“ ‘It must be shown that the influence exercised amounted to a moral coercion, which restrained independent action and destroyed free agency, or which, by importunity which could not be resisted, constrained the testator to do that which was against his free will and desire, but which he was unable to refuse or too weak to resist.   It must not be the promptings of affection;  the desire of gratifying the wishes of another;  the ties of attachment arising from consanguinity, or the memory of kind acts and friendly offices, but a coercion produced by importunity, or by a silent resistless power which the strong will often exercises over the weak and infirm, and which could not be resisted, so that the motive was tantamount to force or fear’ ”

(Matter of Walther, 6 N.Y.2d 49, 53-54, 188 N.Y.S.2d 168, 159 N.E.2d 665, quoting Children's Aid Socy. v. Loveridge, 70 N.Y. 387, 394).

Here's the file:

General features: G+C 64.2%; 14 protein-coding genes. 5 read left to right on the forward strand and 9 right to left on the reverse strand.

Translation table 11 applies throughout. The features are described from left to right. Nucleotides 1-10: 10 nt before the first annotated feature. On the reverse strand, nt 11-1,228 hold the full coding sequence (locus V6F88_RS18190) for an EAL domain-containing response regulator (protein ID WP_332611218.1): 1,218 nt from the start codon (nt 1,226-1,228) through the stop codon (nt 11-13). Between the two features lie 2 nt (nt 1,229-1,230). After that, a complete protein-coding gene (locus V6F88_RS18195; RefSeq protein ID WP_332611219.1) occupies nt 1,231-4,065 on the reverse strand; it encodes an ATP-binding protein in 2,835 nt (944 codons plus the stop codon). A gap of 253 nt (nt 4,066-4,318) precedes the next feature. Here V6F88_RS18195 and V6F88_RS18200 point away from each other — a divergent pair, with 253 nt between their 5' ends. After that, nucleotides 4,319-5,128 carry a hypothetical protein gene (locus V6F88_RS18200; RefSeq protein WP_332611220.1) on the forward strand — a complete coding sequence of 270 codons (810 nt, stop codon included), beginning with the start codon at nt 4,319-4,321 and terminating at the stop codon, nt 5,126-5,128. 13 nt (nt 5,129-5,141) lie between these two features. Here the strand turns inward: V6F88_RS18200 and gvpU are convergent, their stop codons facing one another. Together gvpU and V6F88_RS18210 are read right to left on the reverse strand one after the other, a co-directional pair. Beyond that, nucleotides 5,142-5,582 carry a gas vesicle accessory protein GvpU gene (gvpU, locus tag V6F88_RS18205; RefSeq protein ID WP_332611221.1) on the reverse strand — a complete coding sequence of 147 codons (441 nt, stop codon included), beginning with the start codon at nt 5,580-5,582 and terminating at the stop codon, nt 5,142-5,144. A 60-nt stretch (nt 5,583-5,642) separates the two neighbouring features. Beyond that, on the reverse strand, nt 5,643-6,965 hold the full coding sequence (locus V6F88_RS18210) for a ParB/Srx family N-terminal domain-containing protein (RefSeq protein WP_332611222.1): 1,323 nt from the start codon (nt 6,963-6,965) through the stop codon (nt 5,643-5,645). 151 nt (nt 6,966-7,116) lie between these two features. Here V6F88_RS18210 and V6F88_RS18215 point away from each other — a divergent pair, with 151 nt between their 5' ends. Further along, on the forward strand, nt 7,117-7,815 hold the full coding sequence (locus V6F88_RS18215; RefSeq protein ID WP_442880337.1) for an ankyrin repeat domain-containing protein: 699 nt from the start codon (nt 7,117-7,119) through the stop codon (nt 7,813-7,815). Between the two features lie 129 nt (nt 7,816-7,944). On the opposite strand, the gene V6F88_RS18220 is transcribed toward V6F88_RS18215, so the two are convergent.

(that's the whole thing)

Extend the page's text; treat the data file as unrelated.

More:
“Undue influence is seldom practiced openly, but it is, rather, the product of persistent and subtle suggestion imposed upon a weaker mind and calculated, by the exploitation of a relationship of trust and confidence, to overwhelm the victim's will to the point where it becomes the willing tool to be manipulated for the benefit of another”

(Matter of Burke, 82 A.D.2d 260, 269, 441 N.Y.S.2d 542;  see also, Matter of Collins, supra, at 53, 510 N.Y.S.2d 940).   Thus, undue influence most often is not the subject of direct proof, but rather is shown by circumstantial evidence (see, Matter of Collins, supra, at 53-54, 510 N.Y.S.2d 940, citing Matter of Walther, supra, at 54, 188 N.Y.S.2d 168, 159 N.E.2d 665).   Undue influence “can be shown by all the facts and circumstances surrounding the testator, the nature of the will, his family relations, the condition of his health and mind, his dependency upon and subjection to the control of the person supposed to have wielded the influences, the opportunity and disposition of the person to wield it, and the acts and declarations of such person” (Rollwagen v. Rollwagen, 63 N.Y. 504, 519;  see, Matter of Anna, supra, at 424, 162 N.E. 473;  Matter of Collins, supra, at 54, 510 N.Y.S.2d 940).